Section 23 then includes the ‘the application must be… accompanied by… statutory declarations, by 2 doctors, verifying that the person the subject of the application has undergone sexual reassignment surgery…’
However, when the Queensland Government ended forced trans divorce in early 2018, they indicated they were also actively considering further reforms to identity documentation for trans and gender diverse people. And they supported those statements by undertaking a public consultation process looking at ‘Registering Life Events’ (see my submission to that discussion paper here), which included discussion of removing surgical pre-requisites.
Hopefully they follow through on their commitments in this area, although it is concerning that there doesn’t appear to be any action more than 18 months later. If the Palaszczuk Government doesn’t act, it’s up to the community to put pressure on them to do so, especially before the next election due in October 2020.
Western Australia’s legislation, the Gender Reassignment Act 2000, is also in need of reform, although in this case the High Court has at least helped to clarify that surgery is not a pre-requisite for access to amended identity documentation.
First, to the text of the legislation itself. Section 14 provides that applications for recognition certificates may be made by a person that ‘has undergone a reassignment procedure’.
Under section 15(b), the Gender Reassignment Board may then issue a certificate if it “is satisfied that the person-
i) believes that his or her true gender is the gender to which the person has been reassigned; and
ii) has adopted the lifestyle and has the gender characteristics of a person of the gender to which the person has been reassigned; and
iii) has received proper counselling in relation to his or her gender identity.”
Importantly, section 3 defines ‘reassignment procedure’ as “a medical or surgical procedure (or a combination of such procedures) to alter the genitals and other gender characteristics of a person, identified by a birth certificate as male or female, so that the person will be identified as a person of the opposite sex and includes, in relation to a child, any such procedure (or combination of procedures) to correct or eliminate ambiguities in the child’s gender characteristics.”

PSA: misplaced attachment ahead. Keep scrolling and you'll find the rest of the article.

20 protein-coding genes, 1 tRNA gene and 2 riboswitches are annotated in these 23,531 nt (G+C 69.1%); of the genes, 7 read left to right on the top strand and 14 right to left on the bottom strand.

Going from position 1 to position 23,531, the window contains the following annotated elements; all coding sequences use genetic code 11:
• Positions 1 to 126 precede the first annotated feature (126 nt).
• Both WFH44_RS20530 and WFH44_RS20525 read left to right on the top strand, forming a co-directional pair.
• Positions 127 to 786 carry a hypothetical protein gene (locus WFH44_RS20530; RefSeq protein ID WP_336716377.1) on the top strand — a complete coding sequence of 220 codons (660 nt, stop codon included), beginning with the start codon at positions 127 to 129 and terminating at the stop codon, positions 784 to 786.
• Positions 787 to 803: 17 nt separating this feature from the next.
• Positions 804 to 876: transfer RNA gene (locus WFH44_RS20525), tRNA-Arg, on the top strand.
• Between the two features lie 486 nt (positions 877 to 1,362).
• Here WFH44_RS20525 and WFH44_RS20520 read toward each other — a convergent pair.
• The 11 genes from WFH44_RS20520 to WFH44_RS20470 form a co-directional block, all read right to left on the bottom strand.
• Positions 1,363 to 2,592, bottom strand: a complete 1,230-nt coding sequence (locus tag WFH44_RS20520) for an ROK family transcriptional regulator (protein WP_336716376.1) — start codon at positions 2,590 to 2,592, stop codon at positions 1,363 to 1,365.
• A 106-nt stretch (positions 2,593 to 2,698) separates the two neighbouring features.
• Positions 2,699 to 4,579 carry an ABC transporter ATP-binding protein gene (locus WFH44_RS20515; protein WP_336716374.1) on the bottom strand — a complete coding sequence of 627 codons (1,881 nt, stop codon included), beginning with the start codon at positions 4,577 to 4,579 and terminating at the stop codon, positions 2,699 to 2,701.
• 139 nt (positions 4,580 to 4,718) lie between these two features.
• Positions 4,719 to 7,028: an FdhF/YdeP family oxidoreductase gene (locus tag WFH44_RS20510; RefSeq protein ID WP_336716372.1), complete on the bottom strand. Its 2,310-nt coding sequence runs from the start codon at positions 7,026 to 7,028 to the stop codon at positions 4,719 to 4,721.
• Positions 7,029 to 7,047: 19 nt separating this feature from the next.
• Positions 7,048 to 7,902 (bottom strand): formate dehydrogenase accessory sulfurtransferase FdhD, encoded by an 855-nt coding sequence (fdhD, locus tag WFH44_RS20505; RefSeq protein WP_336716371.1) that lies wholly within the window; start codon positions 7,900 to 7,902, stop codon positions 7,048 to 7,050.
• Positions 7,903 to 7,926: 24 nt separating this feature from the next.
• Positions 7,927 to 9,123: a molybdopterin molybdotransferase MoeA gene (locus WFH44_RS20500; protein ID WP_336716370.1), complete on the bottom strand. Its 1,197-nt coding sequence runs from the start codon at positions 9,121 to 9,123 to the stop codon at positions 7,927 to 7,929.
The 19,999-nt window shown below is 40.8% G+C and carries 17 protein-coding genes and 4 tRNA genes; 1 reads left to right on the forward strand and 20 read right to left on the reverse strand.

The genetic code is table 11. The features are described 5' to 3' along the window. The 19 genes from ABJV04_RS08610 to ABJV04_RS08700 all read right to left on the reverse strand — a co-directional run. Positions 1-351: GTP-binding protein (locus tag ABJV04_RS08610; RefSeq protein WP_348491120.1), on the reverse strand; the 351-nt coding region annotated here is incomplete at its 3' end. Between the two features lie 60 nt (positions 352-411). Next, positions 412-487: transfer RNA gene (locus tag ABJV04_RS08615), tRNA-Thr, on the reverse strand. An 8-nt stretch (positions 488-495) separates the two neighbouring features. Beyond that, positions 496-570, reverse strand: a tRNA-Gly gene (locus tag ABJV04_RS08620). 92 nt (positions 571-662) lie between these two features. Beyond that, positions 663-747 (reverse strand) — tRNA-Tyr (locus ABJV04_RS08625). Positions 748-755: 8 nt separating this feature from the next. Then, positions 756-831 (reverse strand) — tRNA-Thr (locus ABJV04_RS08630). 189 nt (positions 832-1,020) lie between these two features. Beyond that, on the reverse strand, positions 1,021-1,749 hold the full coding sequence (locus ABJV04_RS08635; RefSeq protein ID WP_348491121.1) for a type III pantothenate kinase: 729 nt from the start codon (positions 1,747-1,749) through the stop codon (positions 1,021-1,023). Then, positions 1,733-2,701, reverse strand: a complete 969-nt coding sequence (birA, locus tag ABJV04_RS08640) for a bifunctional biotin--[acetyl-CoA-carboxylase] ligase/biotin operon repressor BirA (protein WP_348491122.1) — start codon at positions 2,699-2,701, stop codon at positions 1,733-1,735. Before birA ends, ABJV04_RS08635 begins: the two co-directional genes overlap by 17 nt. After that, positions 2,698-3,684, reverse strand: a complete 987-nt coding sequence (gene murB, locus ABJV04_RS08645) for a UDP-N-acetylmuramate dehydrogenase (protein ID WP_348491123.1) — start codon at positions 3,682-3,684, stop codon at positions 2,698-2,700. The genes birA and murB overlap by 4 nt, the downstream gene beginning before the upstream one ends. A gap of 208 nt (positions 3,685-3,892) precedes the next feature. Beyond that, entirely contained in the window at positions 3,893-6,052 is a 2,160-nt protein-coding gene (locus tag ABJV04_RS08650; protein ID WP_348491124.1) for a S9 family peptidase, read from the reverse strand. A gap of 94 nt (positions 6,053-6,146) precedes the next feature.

In practice, however, the Gender Reassignment Board declined to issue gender reassignment certificates to two trans-men who were undertaking testosterone therapy and had undergone bilateral mastectomies on the basis that they had not also had surgery on their genitals.
These two men successfully challenged this decision in the High Court, which in AB v Western Australia; AH v Western Australia  HCA 42 6 October 2011, clarified that “a surgical procedure to alter the genitals or other gender characteristics is not required of an applicant for a recognition certificate. The definition of ‘reassignment procedure’ refers to a ‘medical or surgical procedure’” [emphasis in original].
Nevertheless, while this decision was welcome, enabling these two men to access updated identity documentation, this decision still does not mean that future access is based on self-identification. As noted by the Court:
“The construction placed upon s 15(1)(b)(ii) and the identification which is its concern, does not mean that a recognition certificate is to be provided based only upon a person’s external appearance, and that person’s belief about his or her gender. Section 14 must be satisfied before a person can apply for a certificate.”
Therefore, there is still a need for the Western Australian Parliament to amend these laws, to remove all requirements for medical or surgical procedures, and to finally allow trans and gender diverse people to determine their own identities.
Positively, many of these best practice principles were reflected in the final report of the Law Reform Commission of Western Australia which was examining the issue of recognition of a person’s sex, change of sex or intersex status (see my submission to that inquiry, here and the final WALRC report here). It will be interesting to see whether the WA Government implements its recommendations.
South Australia’s Births, Deaths and Marriages Registration Act 1996 is one of the few relevant laws that doesn’t fail on all three criteria – although it still involves unnecessary medicalisation of trans and gender diverse people’s identities.
Section 29L of the Act provides that if ‘the Registrar is satisfied that the applicant has undertaken a sufficient amount of appropriate clinical treatment in relation to their sex or gender identity, the Registrar may make an entry about the change of the person’s sex or gender identity in the Register…’
Section 29H clarifies that ‘clinical treatment need not involve invasive medical treatment (and may include or be constituted by counselling).’
Although the Act still requires that ‘clinical treatment constituted by counselling only cannot be regarded as a sufficient amount of appropriate clinical treatment unless the period of the counselling is equal to or greater than the prescribed period.’